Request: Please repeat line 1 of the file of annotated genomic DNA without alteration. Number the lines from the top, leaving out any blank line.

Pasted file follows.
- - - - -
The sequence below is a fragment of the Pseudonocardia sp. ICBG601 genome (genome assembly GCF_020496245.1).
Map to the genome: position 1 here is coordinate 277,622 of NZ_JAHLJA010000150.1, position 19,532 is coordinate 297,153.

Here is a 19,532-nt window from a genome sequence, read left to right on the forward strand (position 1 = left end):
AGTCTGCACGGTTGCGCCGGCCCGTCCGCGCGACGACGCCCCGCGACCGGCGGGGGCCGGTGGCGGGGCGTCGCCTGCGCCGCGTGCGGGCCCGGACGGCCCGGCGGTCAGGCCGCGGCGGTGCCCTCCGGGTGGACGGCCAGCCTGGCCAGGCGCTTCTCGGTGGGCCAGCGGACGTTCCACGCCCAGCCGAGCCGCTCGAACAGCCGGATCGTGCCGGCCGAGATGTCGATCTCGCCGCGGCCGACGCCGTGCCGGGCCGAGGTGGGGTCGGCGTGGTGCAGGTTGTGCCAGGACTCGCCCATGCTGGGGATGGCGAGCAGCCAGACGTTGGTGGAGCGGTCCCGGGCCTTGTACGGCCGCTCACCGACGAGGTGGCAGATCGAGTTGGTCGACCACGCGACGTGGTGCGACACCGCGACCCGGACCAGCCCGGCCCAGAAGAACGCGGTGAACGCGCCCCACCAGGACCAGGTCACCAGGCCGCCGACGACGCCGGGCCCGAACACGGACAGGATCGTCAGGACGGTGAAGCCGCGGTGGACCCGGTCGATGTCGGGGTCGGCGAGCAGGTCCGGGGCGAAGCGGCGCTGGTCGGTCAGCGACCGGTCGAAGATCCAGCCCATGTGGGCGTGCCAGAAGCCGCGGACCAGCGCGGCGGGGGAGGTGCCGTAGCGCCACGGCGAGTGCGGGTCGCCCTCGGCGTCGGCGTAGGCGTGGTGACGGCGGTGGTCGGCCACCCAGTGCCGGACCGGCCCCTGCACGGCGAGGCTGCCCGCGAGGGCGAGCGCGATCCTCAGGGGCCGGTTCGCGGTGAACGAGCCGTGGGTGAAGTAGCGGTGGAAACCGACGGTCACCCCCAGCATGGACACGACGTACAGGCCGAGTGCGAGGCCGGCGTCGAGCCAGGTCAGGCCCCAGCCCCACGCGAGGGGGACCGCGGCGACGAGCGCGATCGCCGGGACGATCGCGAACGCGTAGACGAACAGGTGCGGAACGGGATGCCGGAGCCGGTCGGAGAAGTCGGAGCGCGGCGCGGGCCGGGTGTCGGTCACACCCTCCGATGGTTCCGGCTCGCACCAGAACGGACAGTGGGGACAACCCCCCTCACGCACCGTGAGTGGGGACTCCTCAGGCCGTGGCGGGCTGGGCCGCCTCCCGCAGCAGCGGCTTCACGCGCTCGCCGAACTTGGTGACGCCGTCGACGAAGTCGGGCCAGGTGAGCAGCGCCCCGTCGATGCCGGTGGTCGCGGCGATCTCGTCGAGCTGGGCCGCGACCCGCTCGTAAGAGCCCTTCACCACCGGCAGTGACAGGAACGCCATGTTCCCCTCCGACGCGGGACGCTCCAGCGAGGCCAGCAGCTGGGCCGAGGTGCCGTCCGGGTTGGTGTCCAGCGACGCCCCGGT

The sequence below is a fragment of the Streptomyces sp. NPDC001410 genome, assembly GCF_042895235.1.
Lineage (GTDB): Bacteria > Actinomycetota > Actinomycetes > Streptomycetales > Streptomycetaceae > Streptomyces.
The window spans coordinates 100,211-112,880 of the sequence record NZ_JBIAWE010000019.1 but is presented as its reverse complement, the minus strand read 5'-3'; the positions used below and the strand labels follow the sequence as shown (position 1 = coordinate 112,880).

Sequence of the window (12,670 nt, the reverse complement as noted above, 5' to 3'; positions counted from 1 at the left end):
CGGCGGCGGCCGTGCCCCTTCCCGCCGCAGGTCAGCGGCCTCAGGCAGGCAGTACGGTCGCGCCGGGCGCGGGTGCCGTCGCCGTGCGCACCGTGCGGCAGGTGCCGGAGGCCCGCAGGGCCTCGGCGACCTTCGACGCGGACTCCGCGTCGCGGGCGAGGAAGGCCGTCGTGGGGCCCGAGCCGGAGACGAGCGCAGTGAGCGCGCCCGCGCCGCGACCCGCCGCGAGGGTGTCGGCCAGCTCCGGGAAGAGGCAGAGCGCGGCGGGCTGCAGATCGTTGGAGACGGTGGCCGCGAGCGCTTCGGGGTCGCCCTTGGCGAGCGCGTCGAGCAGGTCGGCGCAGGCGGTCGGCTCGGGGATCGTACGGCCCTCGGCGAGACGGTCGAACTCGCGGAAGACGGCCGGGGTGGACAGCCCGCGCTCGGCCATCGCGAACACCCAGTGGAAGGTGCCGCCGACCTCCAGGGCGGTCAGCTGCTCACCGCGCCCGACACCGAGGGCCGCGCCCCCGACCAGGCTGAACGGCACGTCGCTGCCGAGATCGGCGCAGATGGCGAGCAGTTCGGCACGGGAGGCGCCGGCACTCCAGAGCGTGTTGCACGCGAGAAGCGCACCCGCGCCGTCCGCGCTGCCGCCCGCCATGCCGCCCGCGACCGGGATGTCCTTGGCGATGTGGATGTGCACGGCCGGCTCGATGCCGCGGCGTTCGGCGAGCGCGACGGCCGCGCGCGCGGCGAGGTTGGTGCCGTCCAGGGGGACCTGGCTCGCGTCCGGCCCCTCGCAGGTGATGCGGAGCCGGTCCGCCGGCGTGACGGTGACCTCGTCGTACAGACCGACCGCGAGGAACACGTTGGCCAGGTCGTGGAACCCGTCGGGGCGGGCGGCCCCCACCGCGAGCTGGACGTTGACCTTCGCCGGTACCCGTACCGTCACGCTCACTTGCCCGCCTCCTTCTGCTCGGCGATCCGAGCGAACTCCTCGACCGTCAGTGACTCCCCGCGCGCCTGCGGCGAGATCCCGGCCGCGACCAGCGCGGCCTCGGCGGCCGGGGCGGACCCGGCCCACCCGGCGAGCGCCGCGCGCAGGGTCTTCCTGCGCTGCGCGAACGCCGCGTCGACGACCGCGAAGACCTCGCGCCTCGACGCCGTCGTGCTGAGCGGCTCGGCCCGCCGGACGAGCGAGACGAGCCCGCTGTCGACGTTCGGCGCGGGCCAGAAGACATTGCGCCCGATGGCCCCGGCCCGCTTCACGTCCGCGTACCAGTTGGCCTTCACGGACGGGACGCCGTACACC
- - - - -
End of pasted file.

The sequence below is a fragment of the Pseudonocardia sp. ICBG601 genome (genome assembly GCF_020496245.1).